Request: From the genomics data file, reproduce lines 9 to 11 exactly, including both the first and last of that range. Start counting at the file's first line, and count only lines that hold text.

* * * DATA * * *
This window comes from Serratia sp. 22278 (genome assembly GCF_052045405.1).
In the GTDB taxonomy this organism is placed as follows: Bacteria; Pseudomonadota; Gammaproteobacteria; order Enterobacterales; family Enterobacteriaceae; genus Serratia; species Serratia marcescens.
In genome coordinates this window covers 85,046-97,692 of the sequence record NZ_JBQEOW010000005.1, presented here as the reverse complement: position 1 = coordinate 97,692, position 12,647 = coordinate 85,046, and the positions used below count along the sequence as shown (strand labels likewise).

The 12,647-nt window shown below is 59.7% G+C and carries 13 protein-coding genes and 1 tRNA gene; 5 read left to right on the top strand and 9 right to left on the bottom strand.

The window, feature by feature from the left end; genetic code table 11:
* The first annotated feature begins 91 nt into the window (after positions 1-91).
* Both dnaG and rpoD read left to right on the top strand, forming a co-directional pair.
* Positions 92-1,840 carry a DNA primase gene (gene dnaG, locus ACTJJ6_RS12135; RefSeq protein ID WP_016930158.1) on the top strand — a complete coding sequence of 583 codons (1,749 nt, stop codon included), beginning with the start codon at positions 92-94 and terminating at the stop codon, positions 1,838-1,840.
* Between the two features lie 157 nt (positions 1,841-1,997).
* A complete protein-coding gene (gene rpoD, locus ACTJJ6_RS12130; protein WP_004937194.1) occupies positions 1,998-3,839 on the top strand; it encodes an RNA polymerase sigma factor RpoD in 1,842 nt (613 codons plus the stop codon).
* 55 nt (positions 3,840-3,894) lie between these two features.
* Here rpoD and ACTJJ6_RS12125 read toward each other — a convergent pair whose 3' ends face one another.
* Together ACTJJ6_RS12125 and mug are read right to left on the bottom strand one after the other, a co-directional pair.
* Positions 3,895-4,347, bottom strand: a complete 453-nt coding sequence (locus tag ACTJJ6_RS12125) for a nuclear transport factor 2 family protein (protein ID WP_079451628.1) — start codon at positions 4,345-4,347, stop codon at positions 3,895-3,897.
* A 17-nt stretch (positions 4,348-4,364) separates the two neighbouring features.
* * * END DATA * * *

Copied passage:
* Between the two features lie 157 nt (positions 1,841-1,997).
* A complete protein-coding gene (gene rpoD, locus ACTJJ6_RS12130; protein WP_004937194.1) occupies positions 1,998-3,839 on the top strand; it encodes an RNA polymerase sigma factor RpoD in 1,842 nt (613 codons plus the stop codon).
* 55 nt (positions 3,840-3,894) lie between these two features.